An expert in international road freight, and wishing to specialize in the transport of goods between Germany and France, Mr. Schenker has decided to set up his own transport company. The warehouses housing his truck fleet would be located in Wittlich, Germany, while the head office would be in the Grand Duchy. Wishing to minimize the costs associated with the head office, he signed an official domiciliation contract with a friend living in Grevenmacher. For Mr. Schenker, this solution offers the advantage of having an official address in the Grand Duchy, as well as a mailbox for receiving mail.


As he met the criteria of good repute and qualifications, and wished to manage the company personally and directly, he submitted his application for an business permit to the authorities.


As the company’s corporate purpose was to transport goods internationally, an activity requiring a large fleet of trucks, Mr Schenker had to justify not only a permanent place of business, but also premises suited to the activities to be carried out there. Although he has an address in Luxembourg under a domiciliation contract, he will naturally be refused a business permit.

Example 7


Christophe loves beer and surfing. Ever since he was a child, he’s been fascinated by the strong current of the Sûre river, being fascinated by the big waves. Having carefully analyzed surfers on vacation in Saint-Jean-de-Luz for the past 30 years, he decided to produce surfboards in his garage, manufactured “Made in Waasserbëlleg”, which he would sell exclusively on the French Basque coast.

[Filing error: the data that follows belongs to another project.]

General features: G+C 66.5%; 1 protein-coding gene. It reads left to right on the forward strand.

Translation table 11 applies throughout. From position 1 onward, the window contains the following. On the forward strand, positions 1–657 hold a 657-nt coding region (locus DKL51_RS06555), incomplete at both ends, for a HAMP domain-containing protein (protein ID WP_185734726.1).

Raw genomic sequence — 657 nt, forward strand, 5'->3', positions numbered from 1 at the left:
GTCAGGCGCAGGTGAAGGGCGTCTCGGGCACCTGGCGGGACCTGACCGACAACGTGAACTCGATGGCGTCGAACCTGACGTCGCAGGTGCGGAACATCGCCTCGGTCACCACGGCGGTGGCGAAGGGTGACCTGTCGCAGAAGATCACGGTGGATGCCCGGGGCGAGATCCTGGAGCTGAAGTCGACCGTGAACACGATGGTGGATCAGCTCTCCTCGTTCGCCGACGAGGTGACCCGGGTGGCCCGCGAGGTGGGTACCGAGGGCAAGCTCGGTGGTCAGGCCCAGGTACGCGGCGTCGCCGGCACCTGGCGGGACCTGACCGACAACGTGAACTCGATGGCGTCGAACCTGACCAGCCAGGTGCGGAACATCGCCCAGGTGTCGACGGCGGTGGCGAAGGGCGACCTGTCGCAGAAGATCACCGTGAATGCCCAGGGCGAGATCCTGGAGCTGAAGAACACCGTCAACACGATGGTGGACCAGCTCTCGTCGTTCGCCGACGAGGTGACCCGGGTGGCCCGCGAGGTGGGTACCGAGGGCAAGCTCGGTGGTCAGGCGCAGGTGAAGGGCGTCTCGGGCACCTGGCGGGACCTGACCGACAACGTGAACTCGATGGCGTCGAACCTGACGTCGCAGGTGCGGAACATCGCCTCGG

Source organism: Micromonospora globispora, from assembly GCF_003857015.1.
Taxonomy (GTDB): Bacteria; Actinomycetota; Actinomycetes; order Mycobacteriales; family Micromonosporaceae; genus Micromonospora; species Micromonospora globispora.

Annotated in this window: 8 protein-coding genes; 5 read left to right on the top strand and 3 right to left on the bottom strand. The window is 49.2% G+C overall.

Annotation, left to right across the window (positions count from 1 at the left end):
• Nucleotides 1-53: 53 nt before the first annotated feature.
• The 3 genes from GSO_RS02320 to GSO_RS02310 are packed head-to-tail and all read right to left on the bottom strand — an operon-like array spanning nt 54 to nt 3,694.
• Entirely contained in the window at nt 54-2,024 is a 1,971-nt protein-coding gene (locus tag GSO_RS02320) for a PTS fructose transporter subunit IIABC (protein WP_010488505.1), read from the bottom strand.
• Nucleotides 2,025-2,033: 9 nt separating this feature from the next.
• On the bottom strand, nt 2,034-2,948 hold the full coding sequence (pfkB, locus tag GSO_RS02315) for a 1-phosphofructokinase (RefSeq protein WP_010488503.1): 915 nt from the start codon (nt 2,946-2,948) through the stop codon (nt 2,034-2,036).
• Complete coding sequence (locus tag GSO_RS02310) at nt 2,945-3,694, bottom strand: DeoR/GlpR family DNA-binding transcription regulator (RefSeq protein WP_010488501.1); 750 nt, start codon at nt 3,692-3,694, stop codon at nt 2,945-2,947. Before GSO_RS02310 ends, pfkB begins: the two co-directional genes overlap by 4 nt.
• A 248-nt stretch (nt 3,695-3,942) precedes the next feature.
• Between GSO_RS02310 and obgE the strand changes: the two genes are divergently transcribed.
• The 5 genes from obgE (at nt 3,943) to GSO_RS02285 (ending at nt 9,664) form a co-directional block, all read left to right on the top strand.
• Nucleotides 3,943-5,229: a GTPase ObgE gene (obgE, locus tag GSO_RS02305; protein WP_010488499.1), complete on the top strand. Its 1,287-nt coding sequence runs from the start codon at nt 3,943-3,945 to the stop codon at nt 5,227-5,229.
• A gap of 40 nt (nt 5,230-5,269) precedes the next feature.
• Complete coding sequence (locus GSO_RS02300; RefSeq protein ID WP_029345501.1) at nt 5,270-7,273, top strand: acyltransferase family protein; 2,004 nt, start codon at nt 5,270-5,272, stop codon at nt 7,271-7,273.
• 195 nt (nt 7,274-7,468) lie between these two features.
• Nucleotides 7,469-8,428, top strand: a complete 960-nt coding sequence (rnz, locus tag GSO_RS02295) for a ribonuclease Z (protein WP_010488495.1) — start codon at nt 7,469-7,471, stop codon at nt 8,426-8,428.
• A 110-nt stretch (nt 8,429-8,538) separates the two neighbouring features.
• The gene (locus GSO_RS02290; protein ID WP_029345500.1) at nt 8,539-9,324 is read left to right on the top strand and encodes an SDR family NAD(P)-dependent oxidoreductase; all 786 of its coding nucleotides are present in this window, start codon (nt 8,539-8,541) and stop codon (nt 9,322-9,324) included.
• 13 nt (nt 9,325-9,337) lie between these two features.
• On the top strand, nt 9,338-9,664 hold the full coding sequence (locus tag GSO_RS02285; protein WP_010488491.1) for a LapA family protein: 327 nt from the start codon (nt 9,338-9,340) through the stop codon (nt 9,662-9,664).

Having read on the Internet that he could open a SARL in France for only 1 EUR in 48 hours, and not wishing to run afoul of the French tax authorities, whom he knew to be legendarily vigilant, he complied with French law. Without realistic perspectives for his surfboards on the Grand Ducal market, he sees no point in seeking any permit from the Luxembourg Ministry of the Economy.


Although Christophe won’t be selling any boards to customers based in the Grand Duchy, he is nevertheless a Luxembourg resident, producing surfboards in his garage for the purpose of selling them. In fact, he has a fixed place of business and is therefore carrying out a commercial activity. He therefore needs to apply for an business permit to comply with the law.

Example 8


Greta Grün is a Swedish artist specializing in decarbonated art. Having heard that the air in Luxembourg is purer than elsewhere, she decided to settle in Clervaux in 2015. Before settling in the Grand Duchy, she had founded the Swedish-registered company “Vi Är Världen AB”, producing various objects of natural origin.


Generating 90% of her sales on the Luxembourg market, and being more attractive than her competitors thanks to the application of a 0% VAT rate on invoices, Greta Grün already has her sights set on winning the prize for ecological artist of the year.


Greta Grün, a Luxembourg resident, is not only defrauding the Luxembourg tax authorities, she is also conducting business to and from Luxembourg without a business permit, thereby exposing herself to sanctions by the Luxembourg criminal courts.